The Battle of Mandsaur took place in Mandsaur, India between the Maratha Army and Jai Singh II of Amber. In February 1732, the Marathas completely surrounded Jai Singh with their enormous cavalry and started cutting of his supplies. The Jaipur Raja was forced to sue for peace, he offered the Marathas six lakhs, but Holkar refused and demanded more. While the negotiations were taking place, a rumour surfaced about reinforcements from the emperor. This raised the morale of the Jaipur army and the Rajputs got ready for battle, the Marathas quickly attacked the rearguard of the Jaipur army and killed its commander. The Rajputs also attacked and killed fifteen Maratha officers in the fight that followed. Holkar and his men retreated 30 miles away from the battlefield. Jai Singh followed them but was outpaced by the Maratha cavalry who reached Jai Singhs camp and forced him to surrender.[8] Jai Singh was forced to give six lakhs to Holkar and allow him to collect chauth from 28 pargana's in Malwa.[8] The Maratha victory at the Battle of Mandsaur[9] had the following consequences: Scindias and Holkars were emboldened to renew their attack on Rajputana. Kota and Bundi were made the next targets in the same year by the Marathas.

Princely State

In 19th century before India's independence in 1947, Mandsaur was part of the princely state of Gwalior. It gave its name to the treaty with the Holkar Maharaja of Indore, who concluded the Third Anglo-Maratha War and the Pindari War in 1818. At the turn of the 20th century it was a centre of the Malwa opium trade.

Mention in Kalidas Manuscript

Mention of Dashpur can be found in Kalidas poem Meghdoot (Purva-megha) 47th stanza. Kalidas writes about the beauty of the eyes of women from Dashpur in his aesthetic piece of words.


Mandsaur District forms the northern projection of Madhya Pradesh from its western Division, i.e., Ujjain Commissioner's Division. It lies between the parallels of latitude 230 45' 50" North and 250 2' 55" North, and between the meridians of longitude 740 42' 30" East and 750 50' 20" East.

The District is an average size district of Madhya Pradesh. It extends for about 142 km (88 mi) from north to south and 124 km (77 mi) from east to west. The total area is 5,521 km2 (2,132 sq mi) with a population of 1,16,483 in 2001.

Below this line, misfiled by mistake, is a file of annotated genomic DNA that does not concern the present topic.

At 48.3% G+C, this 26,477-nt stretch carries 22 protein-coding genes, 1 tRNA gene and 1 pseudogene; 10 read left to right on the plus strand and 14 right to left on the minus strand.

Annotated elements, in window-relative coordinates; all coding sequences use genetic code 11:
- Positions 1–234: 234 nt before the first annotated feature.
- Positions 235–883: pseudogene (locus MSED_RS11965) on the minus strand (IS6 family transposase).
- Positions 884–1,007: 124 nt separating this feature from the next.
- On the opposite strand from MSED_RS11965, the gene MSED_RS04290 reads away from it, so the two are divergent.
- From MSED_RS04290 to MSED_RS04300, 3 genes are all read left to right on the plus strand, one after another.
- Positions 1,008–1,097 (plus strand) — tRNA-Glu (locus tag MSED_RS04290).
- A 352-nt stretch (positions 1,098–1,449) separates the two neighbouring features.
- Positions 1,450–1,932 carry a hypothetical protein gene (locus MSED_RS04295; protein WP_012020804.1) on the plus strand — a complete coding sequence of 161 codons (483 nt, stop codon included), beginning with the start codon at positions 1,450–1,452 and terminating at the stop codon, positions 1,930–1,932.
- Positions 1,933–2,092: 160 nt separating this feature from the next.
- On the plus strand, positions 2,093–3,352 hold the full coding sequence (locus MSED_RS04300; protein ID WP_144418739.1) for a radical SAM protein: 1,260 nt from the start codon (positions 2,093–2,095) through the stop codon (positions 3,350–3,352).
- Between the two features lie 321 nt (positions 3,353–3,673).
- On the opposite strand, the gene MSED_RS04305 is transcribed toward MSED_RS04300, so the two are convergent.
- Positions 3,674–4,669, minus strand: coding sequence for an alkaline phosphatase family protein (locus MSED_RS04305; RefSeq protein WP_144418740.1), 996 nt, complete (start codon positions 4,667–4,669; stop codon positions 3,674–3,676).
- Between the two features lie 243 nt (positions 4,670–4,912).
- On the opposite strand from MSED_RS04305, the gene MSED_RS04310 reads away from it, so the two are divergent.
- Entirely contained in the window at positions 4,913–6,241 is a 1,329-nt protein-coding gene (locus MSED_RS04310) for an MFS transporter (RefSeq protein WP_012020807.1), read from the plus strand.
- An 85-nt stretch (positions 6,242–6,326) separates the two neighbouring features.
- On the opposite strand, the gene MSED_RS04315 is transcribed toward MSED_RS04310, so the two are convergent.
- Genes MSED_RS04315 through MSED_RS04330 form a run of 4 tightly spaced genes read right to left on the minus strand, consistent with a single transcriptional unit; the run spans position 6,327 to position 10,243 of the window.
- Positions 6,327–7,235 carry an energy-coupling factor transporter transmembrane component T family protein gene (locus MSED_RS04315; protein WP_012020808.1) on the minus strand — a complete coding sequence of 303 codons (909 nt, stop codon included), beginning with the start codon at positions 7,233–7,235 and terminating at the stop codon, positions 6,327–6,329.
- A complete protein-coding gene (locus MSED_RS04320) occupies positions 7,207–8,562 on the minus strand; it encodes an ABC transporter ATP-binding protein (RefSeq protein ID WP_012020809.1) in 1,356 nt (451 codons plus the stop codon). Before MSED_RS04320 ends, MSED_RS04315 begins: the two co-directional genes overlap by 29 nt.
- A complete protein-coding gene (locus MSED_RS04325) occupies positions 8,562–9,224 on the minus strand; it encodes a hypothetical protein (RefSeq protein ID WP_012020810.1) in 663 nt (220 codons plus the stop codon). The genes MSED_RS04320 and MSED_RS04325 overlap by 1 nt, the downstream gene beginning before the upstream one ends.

As of 2011 India census,[1] Mandsaur had a population of 141,468 male population was 72,370 and female population was 69,098, giving a sex-ration of 898. Mandsaur had an effective literacy rate of 86.79%, higher than the national average: male literacy was 92.74, and female literacy was 80.60%. 15,721 (11.1%) of the population was under 6 years of age.


The institutes and universities headquartered in Mandsaur include:


  1. ^ a b "Cities having population 1 lakh and above, Census 2011" (PDF). Retrieved 20 November 2020.
  2. ^ Gupta, Parmanand (1973). Geography in Ancient Indian Inscriptions. Delhi: D. K. Publishing House. Retrieved 22 July 2023.
  3. ^ Agarwal, Ashvini (1989). Rise and Fall of the Imperial Guptas, Delhi:Motilal Banarsidass, ISBN 81-208-0592-5, pp.250-6
  4. ^ Coin Cabinet of the Kunsthistorisches Museum Vienna
  5. ^ Punjab Monitor, April 2013 [1], from Fleet, John F. Corpus Inscriptionum Indicarum: Inscriptions of the Early Guptas. Vol. III. Calcutta: Government of India, Central Publications Branch, 1888, 147-148.
  6. ^ Rama Shankar Tripathi (1989). History of Kanauj: To the Moslem Conquest. Motilal Banarsidass. p. 269. ISBN 978-81-208-0404-3.
  7. ^ Usha Agarwal:Mandsaur Zile ke Puratatvik samarakon ki paryatan ki drishti se sansadhaniyata - Ek Adhyayan, Chrag Prakashan Udaipur, 2007, p. 19
  8. ^ a b Sarkar, Jadunath (1984). History of Jaipur: C. 1503-1938. Orient Longman. p. 180. ISBN 9788125003335. Retrieved 24 September 2020.
  9. ^ S.R. Bakshi And O.P. Ralhan, Madhya Pradesh Through the Ages, page 362